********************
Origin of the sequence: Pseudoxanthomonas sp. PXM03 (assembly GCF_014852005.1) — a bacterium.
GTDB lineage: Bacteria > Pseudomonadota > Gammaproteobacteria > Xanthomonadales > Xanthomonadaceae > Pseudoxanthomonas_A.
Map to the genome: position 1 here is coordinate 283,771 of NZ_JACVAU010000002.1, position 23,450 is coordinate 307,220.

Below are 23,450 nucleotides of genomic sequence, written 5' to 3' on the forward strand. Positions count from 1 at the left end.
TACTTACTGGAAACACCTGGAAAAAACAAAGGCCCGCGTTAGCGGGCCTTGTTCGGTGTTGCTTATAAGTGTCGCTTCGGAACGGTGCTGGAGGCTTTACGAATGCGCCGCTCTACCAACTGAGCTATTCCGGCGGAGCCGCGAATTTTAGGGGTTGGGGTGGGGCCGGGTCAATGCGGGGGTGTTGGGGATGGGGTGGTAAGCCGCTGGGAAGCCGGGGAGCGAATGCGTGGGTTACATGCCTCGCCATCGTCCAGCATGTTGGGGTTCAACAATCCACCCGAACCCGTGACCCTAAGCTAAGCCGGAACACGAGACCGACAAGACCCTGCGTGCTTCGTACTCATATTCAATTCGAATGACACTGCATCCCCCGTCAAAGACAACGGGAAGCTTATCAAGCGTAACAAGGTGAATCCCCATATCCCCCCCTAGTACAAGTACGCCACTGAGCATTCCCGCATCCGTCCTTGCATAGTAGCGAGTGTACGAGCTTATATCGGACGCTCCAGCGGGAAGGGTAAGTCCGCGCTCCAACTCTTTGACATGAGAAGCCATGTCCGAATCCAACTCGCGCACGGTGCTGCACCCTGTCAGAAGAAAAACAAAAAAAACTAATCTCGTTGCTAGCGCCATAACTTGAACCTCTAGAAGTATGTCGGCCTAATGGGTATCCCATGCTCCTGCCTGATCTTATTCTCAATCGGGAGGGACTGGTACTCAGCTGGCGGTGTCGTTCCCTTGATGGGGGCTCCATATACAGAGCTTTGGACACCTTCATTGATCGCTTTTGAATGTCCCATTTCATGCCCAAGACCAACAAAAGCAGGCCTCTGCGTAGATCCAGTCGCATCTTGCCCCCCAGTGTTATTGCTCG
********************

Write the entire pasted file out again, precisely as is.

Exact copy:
Origin of the sequence: Pseudoxanthomonas sp. PXM03 (assembly GCF_014852005.1) — a bacterium.
GTDB lineage: Bacteria > Pseudomonadota > Gammaproteobacteria > Xanthomonadales > Xanthomonadaceae > Pseudoxanthomonas_A.
Map to the genome: position 1 here is coordinate 283,771 of NZ_JACVAU010000002.1, position 23,450 is coordinate 307,220.

Below are 23,450 nucleotides of genomic sequence, written 5' to 3' on the forward strand. Positions count from 1 at the left end.
TACTTACTGGAAACACCTGGAAAAAACAAAGGCCCGCGTTAGCGGGCCTTGTTCGGTGTTGCTTATAAGTGTCGCTTCGGAACGGTGCTGGAGGCTTTACGAATGCGCCGCTCTACCAACTGAGCTATTCCGGCGGAGCCGCGAATTTTAGGGGTTGGGGTGGGGCCGGGTCAATGCGGGGGTGTTGGGGATGGGGTGGTAAGCCGCTGGGAAGCCGGGGAGCGAATGCGTGGGTTACATGCCTCGCCATCGTCCAGCATGTTGGGGTTCAACAATCCACCCGAACCCGTGACCCTAAGCTAAGCCGGAACACGAGACCGACAAGACCCTGCGTGCTTCGTACTCATATTCAATTCGAATGACACTGCATCCCCCGTCAAAGACAACGGGAAGCTTATCAAGCGTAACAAGGTGAATCCCCATATCCCCCCCTAGTACAAGTACGCCACTGAGCATTCCCGCATCCGTCCTTGCATAGTAGCGAGTGTACGAGCTTATATCGGACGCTCCAGCGGGAAGGGTAAGTCCGCGCTCCAACTCTTTGACATGAGAAGCCATGTCCGAATCCAACTCGCGCACGGTGCTGCACCCTGTCAGAAGAAAAACAAAAAAAACTAATCTCGTTGCTAGCGCCATAACTTGAACCTCTAGAAGTATGTCGGCCTAATGGGTATCCCATGCTCCTGCCTGATCTTATTCTCAATCGGGAGGGACTGGTACTCAGCTGGCGGTGTCGTTCCCTTGATGGGGGCTCCATATACAGAGCTTTGGACACCTTCATTGATCGCTTTTGAATGTCCCATTTCATGCCCAAGACCAACAAAAGCAGGCCTCTGCGTAGATCCAGTCGCATCTTGCCCCCCAGTGTTATTGCTCG